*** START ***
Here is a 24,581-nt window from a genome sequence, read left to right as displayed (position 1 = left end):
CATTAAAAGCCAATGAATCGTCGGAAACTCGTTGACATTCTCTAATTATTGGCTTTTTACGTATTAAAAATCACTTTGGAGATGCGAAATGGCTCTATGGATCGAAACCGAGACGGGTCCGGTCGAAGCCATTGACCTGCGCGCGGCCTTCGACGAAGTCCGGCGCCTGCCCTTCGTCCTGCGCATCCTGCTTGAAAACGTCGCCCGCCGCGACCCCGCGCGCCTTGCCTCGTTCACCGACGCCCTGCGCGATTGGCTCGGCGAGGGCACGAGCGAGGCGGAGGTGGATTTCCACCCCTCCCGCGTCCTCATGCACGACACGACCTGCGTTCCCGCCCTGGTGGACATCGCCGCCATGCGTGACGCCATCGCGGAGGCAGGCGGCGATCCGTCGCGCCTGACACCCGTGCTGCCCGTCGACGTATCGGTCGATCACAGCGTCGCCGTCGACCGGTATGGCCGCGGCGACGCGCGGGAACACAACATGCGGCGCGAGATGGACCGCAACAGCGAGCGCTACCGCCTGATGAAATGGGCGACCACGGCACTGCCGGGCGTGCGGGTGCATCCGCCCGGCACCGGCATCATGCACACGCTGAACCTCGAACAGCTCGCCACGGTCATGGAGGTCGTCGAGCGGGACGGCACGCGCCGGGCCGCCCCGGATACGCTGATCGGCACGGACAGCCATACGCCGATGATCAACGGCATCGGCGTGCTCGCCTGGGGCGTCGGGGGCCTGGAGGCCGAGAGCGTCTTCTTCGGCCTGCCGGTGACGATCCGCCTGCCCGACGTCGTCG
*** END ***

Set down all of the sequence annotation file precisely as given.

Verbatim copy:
Here is a 24,581-nt window from a genome sequence, read left to right as displayed (position 1 = left end):
CATTAAAAGCCAATGAATCGTCGGAAACTCGTTGACATTCTCTAATTATTGGCTTTTTACGTATTAAAAATCACTTTGGAGATGCGAAATGGCTCTATGGATCGAAACCGAGACGGGTCCGGTCGAAGCCATTGACCTGCGCGCGGCCTTCGACGAAGTCCGGCGCCTGCCCTTCGTCCTGCGCATCCTGCTTGAAAACGTCGCCCGCCGCGACCCCGCGCGCCTTGCCTCGTTCACCGACGCCCTGCGCGATTGGCTCGGCGAGGGCACGAGCGAGGCGGAGGTGGATTTCCACCCCTCCCGCGTCCTCATGCACGACACGACCTGCGTTCCCGCCCTGGTGGACATCGCCGCCATGCGTGACGCCATCGCGGAGGCAGGCGGCGATCCGTCGCGCCTGACACCCGTGCTGCCCGTCGACGTATCGGTCGATCACAGCGTCGCCGTCGACCGGTATGGCCGCGGCGACGCGCGGGAACACAACATGCGGCGCGAGATGGACCGCAACAGCGAGCGCTACCGCCTGATGAAATGGGCGACCACGGCACTGCCGGGCGTGCGGGTGCATCCGCCCGGCACCGGCATCATGCACACGCTGAACCTCGAACAGCTCGCCACGGTCATGGAGGTCGTCGAGCGGGACGGCACGCGCCGGGCCGCCCCGGATACGCTGATCGGCACGGACAGCCATACGCCGATGATCAACGGCATCGGCGTGCTCGCCTGGGGCGTCGGGGGCCTGGAGGCCGAGAGCGTCTTCTTCGGCCTGCCGGTGACGATCCGCCTGCCCGACGTCGTCG